‘minor axioms of major importance’
In October 2019 I travelled to the Lake District in the North West of England, my first visit for some years. Accommodation was a rented cottage overlooking lake Coniston whose waters reflected the tones and activity of the overarching skies; one moment aggravated by the falling rain, in another glinting back transient sunlight from whence it came. On the far shore stood a grand country house, at dusk the golden lights from its windows calling out invitingly when not obscured by autumn mist. This is Brantwood, former home of John Ruskin and the catalyst for the visit, for a few weeks home to Russell Mills’ installation, Happenstance.
The experience lives up to all expectations. Vast canvasses have been submitted to diverse chemical processes, layers of accident creating abstract landscapes that inexplicably capture the essence of the surrounding natural environment, both elemental and beautiful. Some of the works have been partially cut up into tiny squares and reassembled as mosaics. Man seeking to impose order on that which chance created. Other pieces incorporate tape measures, referencing our irresistible drive to codify everything we encounter. The atmospheric soundtrack created by Mills and Mike Fearon envelops the viewer as each piece is contemplated.
Continue reading “Epiphany”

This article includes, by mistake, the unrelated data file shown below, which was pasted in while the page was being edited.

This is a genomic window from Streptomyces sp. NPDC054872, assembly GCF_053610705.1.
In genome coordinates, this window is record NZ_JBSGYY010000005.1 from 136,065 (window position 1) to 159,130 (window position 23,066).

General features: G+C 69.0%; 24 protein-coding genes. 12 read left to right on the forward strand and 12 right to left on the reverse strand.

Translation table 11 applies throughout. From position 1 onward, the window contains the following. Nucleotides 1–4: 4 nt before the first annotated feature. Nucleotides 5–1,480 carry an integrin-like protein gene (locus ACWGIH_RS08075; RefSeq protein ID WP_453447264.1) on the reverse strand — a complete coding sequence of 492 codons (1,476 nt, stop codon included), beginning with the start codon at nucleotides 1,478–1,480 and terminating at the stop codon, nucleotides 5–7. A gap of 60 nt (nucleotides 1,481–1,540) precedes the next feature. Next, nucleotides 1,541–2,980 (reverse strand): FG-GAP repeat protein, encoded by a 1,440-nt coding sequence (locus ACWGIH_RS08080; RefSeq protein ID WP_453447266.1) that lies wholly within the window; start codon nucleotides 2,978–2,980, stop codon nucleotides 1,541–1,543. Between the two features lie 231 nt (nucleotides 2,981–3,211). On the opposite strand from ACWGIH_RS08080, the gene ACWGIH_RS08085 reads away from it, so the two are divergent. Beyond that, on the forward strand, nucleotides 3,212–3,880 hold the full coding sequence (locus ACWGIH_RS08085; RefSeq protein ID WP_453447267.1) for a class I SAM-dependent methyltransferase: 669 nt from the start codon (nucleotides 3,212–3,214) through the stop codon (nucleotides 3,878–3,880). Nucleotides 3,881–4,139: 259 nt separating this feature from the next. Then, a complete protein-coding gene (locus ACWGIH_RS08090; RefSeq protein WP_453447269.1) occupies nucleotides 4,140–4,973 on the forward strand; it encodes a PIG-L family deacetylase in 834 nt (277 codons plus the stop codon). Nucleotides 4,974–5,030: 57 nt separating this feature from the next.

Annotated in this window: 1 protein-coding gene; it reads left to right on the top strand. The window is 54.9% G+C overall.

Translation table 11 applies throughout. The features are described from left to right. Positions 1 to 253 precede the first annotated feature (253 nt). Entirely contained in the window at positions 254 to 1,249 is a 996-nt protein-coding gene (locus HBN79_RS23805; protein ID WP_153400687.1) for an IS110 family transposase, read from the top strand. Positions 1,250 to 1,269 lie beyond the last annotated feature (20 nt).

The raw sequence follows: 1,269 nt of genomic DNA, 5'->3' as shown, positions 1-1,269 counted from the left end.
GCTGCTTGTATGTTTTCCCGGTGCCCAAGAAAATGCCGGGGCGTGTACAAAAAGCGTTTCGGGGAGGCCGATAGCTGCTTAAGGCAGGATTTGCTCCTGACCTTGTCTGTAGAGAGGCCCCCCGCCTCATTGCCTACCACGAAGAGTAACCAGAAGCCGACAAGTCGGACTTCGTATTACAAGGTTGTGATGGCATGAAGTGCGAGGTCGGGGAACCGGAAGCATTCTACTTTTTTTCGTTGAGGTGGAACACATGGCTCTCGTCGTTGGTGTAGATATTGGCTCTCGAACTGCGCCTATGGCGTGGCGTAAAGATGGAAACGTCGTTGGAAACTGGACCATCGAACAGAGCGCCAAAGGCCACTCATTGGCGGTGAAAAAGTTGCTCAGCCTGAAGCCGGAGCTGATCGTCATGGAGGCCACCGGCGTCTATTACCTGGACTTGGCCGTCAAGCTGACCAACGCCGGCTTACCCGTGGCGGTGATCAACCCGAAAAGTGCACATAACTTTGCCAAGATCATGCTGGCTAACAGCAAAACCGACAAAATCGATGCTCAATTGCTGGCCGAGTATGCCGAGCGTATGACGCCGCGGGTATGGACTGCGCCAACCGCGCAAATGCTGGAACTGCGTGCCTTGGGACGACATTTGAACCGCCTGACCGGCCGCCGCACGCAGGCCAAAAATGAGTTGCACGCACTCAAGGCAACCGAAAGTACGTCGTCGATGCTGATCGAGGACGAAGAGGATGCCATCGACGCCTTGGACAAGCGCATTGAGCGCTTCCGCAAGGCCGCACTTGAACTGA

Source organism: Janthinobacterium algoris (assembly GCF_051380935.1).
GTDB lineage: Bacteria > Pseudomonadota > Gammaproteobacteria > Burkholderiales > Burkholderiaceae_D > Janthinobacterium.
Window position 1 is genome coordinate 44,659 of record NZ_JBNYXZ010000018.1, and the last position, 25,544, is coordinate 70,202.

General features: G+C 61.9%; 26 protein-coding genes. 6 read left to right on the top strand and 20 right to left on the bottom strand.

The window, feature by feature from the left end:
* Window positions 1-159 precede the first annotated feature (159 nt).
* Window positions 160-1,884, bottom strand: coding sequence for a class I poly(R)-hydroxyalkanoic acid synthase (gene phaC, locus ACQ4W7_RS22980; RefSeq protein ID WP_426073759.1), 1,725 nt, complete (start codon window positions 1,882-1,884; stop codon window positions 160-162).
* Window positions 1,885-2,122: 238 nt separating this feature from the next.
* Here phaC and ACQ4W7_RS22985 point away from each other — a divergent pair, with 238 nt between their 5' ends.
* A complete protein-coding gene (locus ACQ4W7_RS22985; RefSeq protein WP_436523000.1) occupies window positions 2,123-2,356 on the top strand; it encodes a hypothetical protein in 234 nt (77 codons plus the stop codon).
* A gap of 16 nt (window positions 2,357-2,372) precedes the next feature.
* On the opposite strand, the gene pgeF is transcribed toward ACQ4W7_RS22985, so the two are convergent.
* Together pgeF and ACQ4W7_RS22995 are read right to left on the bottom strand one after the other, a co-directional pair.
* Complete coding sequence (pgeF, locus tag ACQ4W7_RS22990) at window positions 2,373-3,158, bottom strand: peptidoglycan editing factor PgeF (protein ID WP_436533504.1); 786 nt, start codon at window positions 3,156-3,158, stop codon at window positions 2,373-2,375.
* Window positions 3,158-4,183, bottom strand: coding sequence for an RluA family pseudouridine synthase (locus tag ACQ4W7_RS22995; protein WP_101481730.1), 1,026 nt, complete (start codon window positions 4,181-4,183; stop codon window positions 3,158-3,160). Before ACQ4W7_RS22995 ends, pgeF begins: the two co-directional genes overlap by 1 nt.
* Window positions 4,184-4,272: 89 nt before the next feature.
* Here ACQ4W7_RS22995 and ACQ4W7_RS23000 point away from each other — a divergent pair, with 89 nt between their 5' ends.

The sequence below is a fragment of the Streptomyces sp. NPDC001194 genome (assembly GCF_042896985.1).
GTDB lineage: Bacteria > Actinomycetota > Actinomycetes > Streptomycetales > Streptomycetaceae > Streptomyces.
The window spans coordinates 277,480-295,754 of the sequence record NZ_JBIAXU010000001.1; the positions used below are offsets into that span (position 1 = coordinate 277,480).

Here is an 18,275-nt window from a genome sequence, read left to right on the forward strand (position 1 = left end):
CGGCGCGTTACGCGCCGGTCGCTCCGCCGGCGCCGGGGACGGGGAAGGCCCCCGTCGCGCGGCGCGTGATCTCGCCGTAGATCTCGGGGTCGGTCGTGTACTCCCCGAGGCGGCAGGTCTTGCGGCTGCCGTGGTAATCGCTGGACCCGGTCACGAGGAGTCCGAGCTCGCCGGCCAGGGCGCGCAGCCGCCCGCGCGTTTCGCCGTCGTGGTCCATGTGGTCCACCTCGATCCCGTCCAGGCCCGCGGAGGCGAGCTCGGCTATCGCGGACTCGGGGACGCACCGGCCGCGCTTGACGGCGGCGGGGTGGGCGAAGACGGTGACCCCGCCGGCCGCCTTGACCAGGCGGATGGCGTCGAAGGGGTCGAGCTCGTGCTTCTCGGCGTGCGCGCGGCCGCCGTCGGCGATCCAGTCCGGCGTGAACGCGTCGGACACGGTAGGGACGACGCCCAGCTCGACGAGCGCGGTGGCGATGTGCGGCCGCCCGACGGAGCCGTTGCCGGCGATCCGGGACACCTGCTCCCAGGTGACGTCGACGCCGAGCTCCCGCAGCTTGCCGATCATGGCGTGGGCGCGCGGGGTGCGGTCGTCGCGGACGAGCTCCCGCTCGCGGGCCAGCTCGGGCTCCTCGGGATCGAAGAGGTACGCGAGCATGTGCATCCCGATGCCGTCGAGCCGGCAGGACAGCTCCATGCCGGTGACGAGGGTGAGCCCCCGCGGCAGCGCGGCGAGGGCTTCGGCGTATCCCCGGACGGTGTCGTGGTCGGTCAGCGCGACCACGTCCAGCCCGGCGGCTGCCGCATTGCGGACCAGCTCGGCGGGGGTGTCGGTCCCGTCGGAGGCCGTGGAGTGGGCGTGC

‘fear, anger and paranoia’
In 1995 Trent Reznor’s Nine Inch Nails won a Grammy award for their live performance of the song ‘Happiness in Slavery’ as captured on Woodstock ’94. The category was ‘Best Metal Performance’. I’m not sure anyone watching the recording – with its military assault on the senses and body-surfing audience – would have seen a possible David Sylvian collaboration on the horizon for one of the musicians.. ..but that was how things panned out. Chris Vrenna had been a performing member of NIN since 1989, contributing powerful drums to their hard-edged live industrial rock sound. Continue reading “Linoleum”
‘Stealthily as perfume..’
Like many fans of Japan, my first exposure to the work of Russell Mills was the cover of their post-split compilation on Virgin Records, Exorcising Ghosts, released late in 1984 after Sylvian’s solo debut Brilliant Trees had hit the record stores. In those pre-CD, pre-download days the artwork was such an integral part of the experience of a new release. A glorious gatefold with carefully crafted typography and art by Mills. I loved how tactile the image seemed, even when reproduced in the gloss of an album sleeve.. ..so expressive, suggestive of something natural and elemental. Continue reading “How Safe is Deep?”